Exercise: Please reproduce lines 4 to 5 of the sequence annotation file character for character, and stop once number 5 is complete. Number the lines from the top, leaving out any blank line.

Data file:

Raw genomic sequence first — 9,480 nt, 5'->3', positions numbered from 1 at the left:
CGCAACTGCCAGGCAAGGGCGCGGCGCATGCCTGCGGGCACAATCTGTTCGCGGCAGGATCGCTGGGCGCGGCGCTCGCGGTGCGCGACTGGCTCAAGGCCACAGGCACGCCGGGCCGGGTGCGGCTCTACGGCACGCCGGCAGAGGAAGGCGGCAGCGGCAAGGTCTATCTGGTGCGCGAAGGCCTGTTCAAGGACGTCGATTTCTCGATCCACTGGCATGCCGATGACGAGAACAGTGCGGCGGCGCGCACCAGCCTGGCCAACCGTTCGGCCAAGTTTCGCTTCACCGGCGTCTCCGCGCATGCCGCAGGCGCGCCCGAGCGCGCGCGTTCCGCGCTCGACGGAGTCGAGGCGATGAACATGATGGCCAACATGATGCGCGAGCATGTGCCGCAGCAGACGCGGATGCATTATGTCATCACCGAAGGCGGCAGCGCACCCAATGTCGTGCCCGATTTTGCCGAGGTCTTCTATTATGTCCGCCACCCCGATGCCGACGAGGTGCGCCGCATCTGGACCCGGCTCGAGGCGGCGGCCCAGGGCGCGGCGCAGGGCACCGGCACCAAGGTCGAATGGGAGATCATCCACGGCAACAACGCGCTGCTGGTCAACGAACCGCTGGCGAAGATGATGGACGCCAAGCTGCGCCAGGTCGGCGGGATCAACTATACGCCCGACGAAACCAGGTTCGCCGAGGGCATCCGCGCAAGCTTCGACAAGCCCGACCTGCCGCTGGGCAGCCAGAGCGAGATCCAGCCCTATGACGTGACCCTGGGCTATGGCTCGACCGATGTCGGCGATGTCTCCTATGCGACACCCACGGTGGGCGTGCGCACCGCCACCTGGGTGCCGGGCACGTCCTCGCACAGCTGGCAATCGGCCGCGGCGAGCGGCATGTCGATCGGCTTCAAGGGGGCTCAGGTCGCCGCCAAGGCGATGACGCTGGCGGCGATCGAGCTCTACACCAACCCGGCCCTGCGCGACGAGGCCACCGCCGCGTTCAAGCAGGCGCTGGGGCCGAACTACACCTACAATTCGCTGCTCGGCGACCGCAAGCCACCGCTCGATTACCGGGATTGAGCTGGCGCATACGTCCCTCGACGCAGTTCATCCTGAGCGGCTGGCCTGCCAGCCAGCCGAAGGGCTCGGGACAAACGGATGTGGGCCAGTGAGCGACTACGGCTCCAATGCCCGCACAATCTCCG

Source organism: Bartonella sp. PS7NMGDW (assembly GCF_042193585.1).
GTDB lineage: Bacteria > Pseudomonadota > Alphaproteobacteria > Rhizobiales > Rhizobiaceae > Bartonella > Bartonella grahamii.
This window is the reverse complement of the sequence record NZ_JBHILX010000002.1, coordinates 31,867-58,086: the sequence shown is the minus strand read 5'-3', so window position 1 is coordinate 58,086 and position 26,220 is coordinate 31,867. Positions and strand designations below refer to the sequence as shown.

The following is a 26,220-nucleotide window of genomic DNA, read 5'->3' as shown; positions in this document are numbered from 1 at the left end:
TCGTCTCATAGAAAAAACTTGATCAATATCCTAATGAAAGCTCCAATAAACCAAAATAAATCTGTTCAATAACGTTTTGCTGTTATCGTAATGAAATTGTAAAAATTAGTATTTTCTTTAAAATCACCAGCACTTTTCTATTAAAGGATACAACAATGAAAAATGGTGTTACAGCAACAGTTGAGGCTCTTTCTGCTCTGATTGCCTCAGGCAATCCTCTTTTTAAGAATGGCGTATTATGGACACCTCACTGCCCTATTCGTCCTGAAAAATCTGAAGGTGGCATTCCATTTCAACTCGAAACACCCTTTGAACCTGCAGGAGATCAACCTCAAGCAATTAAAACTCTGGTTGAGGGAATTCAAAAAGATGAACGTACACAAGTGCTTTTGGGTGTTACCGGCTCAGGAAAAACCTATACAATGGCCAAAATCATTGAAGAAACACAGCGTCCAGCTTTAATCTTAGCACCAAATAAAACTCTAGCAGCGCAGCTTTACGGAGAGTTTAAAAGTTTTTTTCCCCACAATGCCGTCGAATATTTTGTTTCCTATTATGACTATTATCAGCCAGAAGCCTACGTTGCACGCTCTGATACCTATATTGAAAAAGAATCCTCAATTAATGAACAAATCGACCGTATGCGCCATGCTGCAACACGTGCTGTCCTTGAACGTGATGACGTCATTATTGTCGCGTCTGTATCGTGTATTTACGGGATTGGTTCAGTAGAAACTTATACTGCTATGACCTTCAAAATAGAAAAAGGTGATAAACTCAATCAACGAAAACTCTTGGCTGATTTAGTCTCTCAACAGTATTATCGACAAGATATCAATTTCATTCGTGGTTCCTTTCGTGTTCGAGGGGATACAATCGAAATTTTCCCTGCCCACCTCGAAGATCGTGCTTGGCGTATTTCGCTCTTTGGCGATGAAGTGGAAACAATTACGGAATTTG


GTDB lineage: Bacteria > Pseudomonadota > Alphaproteobacteria > Rhizobiales > Rhizobiaceae > Bartonella > Bartonella grahamii.
This window is the reverse complement of the sequence record NZ_JBHILX010000002.1, coordinates 31,867-58,086: the sequence shown is the minus strand read 5'-3', so window position 1 is coordinate 58,086 and position 26,220 is coordinate 31,867. Positions and strand designations below refer to the sequence as shown.